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Heritage is one of the victims of conflict

By: Frank Howarth, Category: Museullaneous, Date: 31 Oct 2011

A few weeks ago I was standing in the ruins of Stari Bar, or the old town of Bar, in Montenegro. Its an eerie but beautiful place on the coast of Montenegro.

Stari Bar, Montenegro, September 2011 #1

 © Australian Museum

It’s been settled at least since Roman times and has been destroyed and rebuilt several times. It was most recently destroyed by the Montenegrins in 1878 as part of the battle to re-gain Montenegro from the Turks, and has not been rebuilt this time.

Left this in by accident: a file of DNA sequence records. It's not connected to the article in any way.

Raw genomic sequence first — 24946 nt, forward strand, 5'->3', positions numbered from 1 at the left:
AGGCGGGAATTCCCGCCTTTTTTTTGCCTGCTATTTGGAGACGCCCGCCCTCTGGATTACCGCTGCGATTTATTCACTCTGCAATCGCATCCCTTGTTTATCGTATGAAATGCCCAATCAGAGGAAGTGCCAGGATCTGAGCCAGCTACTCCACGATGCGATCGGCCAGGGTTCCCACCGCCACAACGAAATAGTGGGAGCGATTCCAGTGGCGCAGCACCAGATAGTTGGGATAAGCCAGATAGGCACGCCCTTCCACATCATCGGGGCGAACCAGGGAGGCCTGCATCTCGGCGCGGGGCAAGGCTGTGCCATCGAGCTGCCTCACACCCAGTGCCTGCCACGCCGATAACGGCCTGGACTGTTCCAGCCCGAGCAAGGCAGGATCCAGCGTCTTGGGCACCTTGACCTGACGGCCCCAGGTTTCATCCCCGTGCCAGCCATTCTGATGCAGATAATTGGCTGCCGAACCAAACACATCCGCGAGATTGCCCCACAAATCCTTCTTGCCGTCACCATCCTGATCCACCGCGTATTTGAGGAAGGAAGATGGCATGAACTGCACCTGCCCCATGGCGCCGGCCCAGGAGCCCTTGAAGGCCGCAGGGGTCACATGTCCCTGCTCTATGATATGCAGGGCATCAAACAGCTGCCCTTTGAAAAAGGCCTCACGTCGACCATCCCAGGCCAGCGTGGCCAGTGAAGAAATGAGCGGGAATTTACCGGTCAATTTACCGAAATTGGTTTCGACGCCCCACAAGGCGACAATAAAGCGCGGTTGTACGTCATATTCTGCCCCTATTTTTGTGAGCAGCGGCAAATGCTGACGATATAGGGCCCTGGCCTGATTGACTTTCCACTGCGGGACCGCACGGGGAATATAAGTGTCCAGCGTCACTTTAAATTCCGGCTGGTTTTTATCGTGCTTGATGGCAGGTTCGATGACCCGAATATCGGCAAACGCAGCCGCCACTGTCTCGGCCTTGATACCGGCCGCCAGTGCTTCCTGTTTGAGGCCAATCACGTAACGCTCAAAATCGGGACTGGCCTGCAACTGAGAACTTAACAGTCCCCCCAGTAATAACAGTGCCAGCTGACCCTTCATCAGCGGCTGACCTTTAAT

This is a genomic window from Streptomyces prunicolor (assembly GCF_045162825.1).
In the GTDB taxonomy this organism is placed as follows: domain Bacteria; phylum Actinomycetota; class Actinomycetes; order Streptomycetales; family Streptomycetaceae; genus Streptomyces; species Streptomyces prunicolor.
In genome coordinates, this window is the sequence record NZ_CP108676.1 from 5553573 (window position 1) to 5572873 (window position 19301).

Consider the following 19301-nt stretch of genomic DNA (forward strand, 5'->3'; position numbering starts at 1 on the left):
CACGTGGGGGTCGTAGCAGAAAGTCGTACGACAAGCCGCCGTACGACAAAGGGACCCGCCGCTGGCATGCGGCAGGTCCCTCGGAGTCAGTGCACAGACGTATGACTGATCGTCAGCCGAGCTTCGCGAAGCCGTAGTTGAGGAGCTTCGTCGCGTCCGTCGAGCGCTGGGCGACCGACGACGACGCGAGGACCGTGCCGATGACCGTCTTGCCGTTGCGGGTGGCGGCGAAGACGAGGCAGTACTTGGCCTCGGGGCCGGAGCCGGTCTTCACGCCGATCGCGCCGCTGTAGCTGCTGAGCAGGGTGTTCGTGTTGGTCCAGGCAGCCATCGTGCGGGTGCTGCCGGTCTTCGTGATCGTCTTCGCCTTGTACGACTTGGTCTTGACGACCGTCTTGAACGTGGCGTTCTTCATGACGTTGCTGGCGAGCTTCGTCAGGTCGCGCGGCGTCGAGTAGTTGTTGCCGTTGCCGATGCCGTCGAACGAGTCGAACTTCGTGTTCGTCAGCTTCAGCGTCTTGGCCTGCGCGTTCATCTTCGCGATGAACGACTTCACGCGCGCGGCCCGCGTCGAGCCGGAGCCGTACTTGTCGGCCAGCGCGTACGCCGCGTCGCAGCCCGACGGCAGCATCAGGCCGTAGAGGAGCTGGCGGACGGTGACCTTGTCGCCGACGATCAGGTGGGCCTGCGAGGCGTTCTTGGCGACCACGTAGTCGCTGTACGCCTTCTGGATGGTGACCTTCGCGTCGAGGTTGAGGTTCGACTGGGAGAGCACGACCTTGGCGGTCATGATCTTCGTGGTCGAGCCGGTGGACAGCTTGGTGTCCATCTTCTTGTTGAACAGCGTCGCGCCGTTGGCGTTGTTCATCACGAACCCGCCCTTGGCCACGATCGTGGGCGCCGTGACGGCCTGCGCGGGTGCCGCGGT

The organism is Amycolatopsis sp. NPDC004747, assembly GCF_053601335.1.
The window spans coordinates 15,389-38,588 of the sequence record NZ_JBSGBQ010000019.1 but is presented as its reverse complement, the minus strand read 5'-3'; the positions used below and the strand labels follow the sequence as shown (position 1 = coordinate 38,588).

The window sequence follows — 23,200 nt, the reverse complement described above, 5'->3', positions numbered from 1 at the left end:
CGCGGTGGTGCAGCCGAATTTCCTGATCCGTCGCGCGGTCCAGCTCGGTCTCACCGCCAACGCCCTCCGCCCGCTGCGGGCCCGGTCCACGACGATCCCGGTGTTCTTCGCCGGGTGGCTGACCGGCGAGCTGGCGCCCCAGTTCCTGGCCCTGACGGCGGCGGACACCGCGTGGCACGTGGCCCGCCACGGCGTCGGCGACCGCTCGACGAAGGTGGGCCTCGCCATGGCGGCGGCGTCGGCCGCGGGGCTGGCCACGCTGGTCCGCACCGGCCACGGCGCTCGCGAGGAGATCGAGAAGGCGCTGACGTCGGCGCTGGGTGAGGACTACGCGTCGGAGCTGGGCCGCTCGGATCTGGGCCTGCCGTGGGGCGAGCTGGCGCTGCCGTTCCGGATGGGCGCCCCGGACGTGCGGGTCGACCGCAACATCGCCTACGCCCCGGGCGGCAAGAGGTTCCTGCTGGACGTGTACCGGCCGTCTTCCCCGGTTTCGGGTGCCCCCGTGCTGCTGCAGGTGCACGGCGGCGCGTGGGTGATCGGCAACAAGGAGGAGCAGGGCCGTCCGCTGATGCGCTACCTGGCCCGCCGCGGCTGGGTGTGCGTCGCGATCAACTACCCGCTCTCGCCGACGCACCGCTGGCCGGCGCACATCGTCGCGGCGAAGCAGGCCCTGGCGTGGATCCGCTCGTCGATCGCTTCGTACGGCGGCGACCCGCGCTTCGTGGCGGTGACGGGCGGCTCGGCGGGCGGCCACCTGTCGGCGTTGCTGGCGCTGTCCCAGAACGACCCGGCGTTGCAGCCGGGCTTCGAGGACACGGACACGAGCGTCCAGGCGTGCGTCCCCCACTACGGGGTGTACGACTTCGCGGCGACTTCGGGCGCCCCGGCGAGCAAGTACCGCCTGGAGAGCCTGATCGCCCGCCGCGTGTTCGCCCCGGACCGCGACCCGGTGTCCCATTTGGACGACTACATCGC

The significance of this destruction was strong in my mind having just come from Dubrovnik, which has been extensively rebuilt following very deliberate shelling by the Serbs in the 1990’s. It’s now in such apparently pristine condition that it looks like a film set.

Why is it that we humans have such a good track record of deliberate destruction of built heritage as part of our wars, large and small? And it’s not just “those” people who do this. The British fire bombing of Dresden in WW2 is not that long ago.

I guess there are many explanations for such destruction. Perhaps we need stronger international conventions to try and limit this, in the way we have many other conventions around war and conflict. It seems to me that there is a case for the crime of cultural genocide (wrong term I know, but you get the idea). Here’s hoping....